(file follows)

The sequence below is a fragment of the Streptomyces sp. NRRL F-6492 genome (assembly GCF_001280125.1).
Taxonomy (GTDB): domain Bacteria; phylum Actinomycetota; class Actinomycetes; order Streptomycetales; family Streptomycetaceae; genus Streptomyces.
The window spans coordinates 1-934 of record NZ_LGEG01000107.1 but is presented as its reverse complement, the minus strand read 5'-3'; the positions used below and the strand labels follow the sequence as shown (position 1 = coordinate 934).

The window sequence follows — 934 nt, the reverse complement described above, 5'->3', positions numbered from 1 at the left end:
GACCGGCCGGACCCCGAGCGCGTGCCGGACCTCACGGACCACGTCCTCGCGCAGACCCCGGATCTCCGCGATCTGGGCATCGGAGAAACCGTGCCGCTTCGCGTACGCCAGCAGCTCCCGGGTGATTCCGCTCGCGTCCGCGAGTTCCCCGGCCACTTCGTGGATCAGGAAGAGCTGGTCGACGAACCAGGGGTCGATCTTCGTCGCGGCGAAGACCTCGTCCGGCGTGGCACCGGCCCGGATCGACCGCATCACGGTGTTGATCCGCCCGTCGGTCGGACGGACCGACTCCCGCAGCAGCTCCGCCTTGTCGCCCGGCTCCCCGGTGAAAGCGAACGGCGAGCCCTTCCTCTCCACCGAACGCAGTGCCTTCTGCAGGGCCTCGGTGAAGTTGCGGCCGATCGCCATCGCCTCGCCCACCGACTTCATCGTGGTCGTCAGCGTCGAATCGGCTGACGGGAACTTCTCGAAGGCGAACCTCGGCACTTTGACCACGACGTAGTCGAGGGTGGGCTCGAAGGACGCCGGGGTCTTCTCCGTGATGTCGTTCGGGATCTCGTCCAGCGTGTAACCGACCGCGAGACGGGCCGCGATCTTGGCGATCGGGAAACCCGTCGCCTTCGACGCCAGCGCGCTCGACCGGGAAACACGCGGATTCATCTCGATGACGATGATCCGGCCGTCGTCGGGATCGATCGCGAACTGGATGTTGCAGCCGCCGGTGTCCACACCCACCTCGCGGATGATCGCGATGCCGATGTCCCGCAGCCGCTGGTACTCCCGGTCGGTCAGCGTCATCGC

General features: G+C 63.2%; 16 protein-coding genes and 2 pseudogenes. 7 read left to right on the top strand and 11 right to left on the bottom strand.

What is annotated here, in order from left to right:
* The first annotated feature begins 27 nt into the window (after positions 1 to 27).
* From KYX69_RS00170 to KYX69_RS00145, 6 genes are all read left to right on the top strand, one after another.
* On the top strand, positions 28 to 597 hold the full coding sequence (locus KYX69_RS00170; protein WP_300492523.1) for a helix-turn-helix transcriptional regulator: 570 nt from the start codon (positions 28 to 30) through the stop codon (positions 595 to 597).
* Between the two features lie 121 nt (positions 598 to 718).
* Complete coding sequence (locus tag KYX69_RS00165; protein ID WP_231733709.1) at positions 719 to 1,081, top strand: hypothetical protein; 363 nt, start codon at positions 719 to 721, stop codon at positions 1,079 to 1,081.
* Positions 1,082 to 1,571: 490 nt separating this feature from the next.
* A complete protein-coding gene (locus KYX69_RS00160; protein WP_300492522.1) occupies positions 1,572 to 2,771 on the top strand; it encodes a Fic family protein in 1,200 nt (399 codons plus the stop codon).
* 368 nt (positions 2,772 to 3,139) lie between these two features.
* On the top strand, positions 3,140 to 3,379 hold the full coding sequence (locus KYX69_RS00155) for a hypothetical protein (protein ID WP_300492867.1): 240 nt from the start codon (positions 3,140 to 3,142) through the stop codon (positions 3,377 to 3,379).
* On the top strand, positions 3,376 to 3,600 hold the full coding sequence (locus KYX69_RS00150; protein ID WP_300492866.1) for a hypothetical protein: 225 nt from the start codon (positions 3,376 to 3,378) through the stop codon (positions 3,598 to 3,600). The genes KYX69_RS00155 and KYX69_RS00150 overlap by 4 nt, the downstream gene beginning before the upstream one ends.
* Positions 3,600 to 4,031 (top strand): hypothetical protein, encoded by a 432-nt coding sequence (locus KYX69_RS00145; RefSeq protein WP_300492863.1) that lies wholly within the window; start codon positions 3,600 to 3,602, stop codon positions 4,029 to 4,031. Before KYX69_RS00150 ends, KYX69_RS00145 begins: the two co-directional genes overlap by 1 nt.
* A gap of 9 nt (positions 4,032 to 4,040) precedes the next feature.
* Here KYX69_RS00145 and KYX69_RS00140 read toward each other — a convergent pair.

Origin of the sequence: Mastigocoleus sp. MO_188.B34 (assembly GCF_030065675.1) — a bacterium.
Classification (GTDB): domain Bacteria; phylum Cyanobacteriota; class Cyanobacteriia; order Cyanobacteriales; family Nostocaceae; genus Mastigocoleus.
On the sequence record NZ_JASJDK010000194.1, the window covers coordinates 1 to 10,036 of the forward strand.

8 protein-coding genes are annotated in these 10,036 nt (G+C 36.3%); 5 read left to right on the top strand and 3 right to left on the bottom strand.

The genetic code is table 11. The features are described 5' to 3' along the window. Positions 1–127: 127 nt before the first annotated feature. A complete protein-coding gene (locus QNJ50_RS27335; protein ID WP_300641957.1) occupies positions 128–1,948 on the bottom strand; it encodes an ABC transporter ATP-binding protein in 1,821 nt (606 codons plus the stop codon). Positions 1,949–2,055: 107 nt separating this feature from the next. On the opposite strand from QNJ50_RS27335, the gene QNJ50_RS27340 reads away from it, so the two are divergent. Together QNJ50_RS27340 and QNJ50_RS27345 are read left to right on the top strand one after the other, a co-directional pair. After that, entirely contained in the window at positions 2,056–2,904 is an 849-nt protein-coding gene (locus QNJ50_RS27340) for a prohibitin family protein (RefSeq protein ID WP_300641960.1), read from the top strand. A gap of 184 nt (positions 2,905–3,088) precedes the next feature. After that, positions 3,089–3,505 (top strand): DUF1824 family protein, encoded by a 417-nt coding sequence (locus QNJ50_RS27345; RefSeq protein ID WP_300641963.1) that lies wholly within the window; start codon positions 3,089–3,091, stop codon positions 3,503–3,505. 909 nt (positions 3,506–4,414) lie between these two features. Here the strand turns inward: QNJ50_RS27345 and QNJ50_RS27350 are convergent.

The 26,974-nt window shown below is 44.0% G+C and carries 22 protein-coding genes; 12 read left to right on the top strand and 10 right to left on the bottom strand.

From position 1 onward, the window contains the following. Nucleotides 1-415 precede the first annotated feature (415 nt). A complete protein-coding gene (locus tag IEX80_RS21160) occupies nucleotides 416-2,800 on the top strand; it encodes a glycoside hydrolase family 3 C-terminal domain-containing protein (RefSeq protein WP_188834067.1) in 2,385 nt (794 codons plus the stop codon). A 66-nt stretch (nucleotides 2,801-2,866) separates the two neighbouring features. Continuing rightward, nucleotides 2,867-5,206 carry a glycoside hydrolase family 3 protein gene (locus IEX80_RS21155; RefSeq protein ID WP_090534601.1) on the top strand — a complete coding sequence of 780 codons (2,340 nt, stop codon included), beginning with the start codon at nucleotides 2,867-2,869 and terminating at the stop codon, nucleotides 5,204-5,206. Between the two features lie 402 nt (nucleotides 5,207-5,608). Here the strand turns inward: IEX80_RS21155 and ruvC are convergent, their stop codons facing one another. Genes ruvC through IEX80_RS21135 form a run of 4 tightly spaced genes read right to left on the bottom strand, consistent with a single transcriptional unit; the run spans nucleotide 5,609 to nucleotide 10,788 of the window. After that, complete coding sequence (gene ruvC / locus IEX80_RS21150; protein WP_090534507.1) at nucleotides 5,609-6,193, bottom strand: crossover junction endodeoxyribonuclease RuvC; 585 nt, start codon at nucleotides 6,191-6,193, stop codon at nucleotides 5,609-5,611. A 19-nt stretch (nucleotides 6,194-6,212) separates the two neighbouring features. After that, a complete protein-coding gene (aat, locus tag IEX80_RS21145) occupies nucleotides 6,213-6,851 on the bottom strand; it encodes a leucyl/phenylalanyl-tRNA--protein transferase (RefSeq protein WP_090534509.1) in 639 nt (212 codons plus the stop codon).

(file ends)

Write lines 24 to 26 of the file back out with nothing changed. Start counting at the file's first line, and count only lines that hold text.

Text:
8 protein-coding genes are annotated in these 10,036 nt (G+C 36.3%); 5 read left to right on the top strand and 3 right to left on the bottom strand.

The genetic code is table 11. The features are described 5' to 3' along the window. Positions 1–127: 127 nt before the first annotated feature. A complete protein-coding gene (locus QNJ50_RS27335; protein ID WP_300641957.1) occupies positions 128–1,948 on the bottom strand; it encodes an ABC transporter ATP-binding protein in 1,821 nt (606 codons plus the stop codon). Positions 1,949–2,055: 107 nt separating this feature from the next. On the opposite strand from QNJ50_RS27335, the gene QNJ50_RS27340 reads away from it, so the two are divergent. Together QNJ50_RS27340 and QNJ50_RS27345 are read left to right on the top strand one after the other, a co-directional pair. After that, entirely contained in the window at positions 2,056–2,904 is an 849-nt protein-coding gene (locus QNJ50_RS27340) for a prohibitin family protein (RefSeq protein ID WP_300641960.1), read from the top strand. A gap of 184 nt (positions 2,905–3,088) precedes the next feature. After that, positions 3,089–3,505 (top strand): DUF1824 family protein, encoded by a 417-nt coding sequence (locus QNJ50_RS27345; RefSeq protein ID WP_300641963.1) that lies wholly within the window; start codon positions 3,089–3,091, stop codon positions 3,503–3,505. 909 nt (positions 3,506–4,414) lie between these two features. Here the strand turns inward: QNJ50_RS27345 and QNJ50_RS27350 are convergent.

The 26,974-nt window shown below is 44.0% G+C and carries 22 protein-coding genes; 12 read left to right on the top strand and 10 right to left on the bottom strand.